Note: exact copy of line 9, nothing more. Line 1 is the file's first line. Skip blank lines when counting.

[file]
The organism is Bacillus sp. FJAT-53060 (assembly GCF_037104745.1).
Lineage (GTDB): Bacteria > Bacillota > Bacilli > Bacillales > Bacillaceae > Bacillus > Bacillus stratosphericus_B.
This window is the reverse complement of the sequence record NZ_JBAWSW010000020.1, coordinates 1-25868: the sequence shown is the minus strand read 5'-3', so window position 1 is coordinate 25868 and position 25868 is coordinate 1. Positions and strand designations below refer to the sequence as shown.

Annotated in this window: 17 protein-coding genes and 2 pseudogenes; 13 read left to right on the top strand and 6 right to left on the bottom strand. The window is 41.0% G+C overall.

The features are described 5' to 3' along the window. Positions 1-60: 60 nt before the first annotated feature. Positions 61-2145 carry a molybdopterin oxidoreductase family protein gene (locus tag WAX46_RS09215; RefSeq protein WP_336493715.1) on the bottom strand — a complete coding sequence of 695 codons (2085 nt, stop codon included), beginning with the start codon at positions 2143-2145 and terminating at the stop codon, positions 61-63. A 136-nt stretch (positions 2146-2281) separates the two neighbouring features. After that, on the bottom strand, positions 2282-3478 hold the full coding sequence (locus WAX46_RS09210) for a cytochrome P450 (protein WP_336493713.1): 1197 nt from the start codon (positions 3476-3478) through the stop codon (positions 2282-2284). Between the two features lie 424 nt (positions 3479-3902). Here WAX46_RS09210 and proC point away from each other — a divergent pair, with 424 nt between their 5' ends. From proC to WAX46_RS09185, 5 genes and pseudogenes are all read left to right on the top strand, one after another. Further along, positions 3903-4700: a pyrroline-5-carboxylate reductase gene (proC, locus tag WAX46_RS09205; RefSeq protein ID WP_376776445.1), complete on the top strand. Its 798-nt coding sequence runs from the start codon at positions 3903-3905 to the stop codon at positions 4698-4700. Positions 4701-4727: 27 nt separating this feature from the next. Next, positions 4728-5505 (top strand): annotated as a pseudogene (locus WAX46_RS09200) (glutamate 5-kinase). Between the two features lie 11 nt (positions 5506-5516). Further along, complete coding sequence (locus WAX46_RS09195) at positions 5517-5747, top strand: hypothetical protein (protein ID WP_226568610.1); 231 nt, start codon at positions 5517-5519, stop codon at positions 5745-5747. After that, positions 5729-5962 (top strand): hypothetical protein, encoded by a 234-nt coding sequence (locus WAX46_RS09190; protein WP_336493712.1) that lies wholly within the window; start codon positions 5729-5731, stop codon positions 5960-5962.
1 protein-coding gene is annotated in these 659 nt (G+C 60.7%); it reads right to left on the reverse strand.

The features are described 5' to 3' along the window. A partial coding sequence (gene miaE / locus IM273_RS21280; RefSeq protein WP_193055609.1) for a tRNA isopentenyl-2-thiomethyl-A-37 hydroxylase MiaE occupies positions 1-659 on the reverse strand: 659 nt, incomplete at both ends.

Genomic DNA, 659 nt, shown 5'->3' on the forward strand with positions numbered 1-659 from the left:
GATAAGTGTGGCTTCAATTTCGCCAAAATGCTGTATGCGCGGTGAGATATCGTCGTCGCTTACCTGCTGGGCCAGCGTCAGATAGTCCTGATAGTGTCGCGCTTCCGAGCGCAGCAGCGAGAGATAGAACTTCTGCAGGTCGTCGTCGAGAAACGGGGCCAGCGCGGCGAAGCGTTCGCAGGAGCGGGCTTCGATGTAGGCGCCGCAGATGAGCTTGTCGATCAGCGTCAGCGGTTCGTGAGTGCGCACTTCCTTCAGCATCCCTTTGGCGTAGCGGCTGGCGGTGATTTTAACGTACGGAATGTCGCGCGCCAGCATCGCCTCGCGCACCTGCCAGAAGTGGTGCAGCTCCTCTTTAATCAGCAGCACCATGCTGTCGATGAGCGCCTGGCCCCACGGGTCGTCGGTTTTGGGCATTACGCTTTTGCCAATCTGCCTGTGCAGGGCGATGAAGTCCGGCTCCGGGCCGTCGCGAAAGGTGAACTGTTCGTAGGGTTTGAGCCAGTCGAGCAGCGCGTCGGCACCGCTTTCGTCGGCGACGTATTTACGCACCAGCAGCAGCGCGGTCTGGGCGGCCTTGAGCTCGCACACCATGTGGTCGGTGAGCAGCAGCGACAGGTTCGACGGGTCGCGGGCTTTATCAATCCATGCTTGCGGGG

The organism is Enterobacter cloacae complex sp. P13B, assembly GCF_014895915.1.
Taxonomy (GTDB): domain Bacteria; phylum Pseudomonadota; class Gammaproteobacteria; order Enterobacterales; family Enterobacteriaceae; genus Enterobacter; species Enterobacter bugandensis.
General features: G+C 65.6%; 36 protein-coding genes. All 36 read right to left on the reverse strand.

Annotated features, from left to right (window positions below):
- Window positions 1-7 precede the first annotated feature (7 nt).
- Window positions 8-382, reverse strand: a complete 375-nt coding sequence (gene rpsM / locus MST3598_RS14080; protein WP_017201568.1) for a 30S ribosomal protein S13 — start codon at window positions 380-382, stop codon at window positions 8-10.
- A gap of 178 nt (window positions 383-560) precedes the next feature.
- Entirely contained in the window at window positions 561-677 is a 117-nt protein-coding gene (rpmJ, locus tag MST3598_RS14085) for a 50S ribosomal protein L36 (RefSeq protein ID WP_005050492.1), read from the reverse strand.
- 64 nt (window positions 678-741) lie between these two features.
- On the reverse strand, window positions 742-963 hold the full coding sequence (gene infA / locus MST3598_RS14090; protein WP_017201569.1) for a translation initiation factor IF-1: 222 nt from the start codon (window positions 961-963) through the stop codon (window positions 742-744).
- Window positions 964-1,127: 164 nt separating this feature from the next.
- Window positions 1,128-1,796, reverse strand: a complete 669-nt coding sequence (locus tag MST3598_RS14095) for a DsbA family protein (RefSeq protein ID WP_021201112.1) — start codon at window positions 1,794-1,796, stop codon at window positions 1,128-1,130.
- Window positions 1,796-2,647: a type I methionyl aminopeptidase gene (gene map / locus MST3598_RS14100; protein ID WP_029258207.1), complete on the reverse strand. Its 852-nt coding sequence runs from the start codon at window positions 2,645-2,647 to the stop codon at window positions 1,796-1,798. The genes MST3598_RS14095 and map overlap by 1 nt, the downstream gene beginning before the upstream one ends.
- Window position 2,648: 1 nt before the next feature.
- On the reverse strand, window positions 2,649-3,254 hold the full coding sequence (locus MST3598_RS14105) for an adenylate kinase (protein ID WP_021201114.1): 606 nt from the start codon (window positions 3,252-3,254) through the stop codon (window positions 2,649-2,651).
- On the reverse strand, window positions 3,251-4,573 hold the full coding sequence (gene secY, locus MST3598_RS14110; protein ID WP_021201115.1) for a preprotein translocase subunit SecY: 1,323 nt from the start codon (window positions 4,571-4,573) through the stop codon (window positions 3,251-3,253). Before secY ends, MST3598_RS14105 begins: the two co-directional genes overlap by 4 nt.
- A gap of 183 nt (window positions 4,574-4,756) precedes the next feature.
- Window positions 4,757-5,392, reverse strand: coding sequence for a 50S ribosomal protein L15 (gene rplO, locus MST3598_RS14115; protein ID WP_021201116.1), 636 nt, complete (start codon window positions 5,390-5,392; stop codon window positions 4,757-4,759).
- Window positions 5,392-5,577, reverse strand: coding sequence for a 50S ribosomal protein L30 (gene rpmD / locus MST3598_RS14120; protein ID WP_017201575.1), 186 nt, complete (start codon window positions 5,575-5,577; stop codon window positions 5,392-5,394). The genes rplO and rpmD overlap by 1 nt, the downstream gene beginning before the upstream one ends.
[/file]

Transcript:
GATAAGTGTGGCTTCAATTTCGCCAAAATGCTGTATGCGCGGTGAGATATCGTCGTCGCTTACCTGCTGGGCCAGCGTCAGATAGTCCTGATAGTGTCGCGCTTCCGAGCGCAGCAGCGAGAGATAGAACTTCTGCAGGTCGTCGTCGAGAAACGGGGCCAGCGCGGCGAAGCGTTCGCAGGAGCGGGCTTCGATGTAGGCGCCGCAGATGAGCTTGTCGATCAGCGTCAGCGGTTCGTGAGTGCGCACTTCCTTCAGCATCCCTTTGGCGTAGCGGCTGGCGGTGATTTTAACGTACGGAATGTCGCGCGCCAGCATCGCCTCGCGCACCTGCCAGAAGTGGTGCAGCTCCTCTTTAATCAGCAGCACCATGCTGTCGATGAGCGCCTGGCCCCACGGGTCGTCGGTTTTGGGCATTACGCTTTTGCCAATCTGCCTGTGCAGGGCGATGAAGTCCGGCTCCGGGCCGTCGCGAAAGGTGAACTGTTCGTAGGGTTTGAGCCAGTCGAGCAGCGCGTCGGCACCGCTTTCGTCGGCGACGTATTTACGCACCAGCAGCAGCGCGGTCTGGGCGGCCTTGAGCTCGCACACCATGTGGTCGGTGAGCAGCAGCGACAGGTTCGACGGGTCGCGGGCTTTATCAATCCATGCTTGCGGGG